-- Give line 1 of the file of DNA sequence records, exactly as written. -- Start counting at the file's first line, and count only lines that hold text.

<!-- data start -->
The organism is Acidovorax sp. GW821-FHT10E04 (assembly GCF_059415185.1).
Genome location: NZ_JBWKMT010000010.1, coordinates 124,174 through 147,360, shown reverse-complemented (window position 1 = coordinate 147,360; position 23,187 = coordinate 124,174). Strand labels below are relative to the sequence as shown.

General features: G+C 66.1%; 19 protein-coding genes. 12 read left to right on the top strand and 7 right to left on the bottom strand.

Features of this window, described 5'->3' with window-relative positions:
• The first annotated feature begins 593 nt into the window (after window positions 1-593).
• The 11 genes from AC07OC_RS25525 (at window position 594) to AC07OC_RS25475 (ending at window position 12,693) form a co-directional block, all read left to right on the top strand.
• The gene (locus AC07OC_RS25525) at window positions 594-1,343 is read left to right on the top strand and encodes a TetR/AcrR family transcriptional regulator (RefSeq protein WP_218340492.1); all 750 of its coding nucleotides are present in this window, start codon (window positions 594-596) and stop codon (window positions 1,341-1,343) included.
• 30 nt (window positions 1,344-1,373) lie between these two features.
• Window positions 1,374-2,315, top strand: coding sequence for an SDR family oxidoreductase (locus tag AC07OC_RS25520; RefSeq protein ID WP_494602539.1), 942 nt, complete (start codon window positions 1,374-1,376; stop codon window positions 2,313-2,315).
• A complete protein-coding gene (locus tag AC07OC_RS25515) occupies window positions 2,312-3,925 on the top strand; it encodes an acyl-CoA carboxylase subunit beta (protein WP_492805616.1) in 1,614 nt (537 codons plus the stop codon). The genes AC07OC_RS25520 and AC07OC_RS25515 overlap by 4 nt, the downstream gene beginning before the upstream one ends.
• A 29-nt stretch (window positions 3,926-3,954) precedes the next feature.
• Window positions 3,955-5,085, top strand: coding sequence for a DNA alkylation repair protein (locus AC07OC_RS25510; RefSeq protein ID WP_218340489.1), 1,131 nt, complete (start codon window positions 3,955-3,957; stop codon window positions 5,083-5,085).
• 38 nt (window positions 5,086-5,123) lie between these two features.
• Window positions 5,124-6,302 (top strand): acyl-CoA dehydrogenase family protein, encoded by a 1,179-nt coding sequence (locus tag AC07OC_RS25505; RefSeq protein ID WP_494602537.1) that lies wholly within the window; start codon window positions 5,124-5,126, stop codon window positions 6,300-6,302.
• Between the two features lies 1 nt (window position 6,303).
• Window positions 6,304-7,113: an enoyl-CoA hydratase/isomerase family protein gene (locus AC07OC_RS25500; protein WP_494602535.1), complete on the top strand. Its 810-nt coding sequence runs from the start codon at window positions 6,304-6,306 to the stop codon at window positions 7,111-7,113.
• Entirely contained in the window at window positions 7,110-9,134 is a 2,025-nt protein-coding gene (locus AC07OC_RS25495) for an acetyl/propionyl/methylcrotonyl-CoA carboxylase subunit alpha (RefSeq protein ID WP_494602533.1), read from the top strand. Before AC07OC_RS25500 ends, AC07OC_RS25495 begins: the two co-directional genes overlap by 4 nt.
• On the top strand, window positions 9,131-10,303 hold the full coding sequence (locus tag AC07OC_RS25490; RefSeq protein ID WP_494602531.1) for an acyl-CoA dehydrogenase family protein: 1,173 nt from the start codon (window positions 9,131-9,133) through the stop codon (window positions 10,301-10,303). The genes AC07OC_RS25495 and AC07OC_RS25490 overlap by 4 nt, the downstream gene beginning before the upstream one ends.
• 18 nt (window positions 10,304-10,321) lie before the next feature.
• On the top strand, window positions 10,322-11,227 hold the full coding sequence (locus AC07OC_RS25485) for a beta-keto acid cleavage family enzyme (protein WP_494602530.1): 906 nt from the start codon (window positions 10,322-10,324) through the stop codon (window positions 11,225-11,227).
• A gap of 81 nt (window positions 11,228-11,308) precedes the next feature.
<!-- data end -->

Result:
The organism is Acidovorax sp. GW821-FHT10E04 (assembly GCF_059415185.1).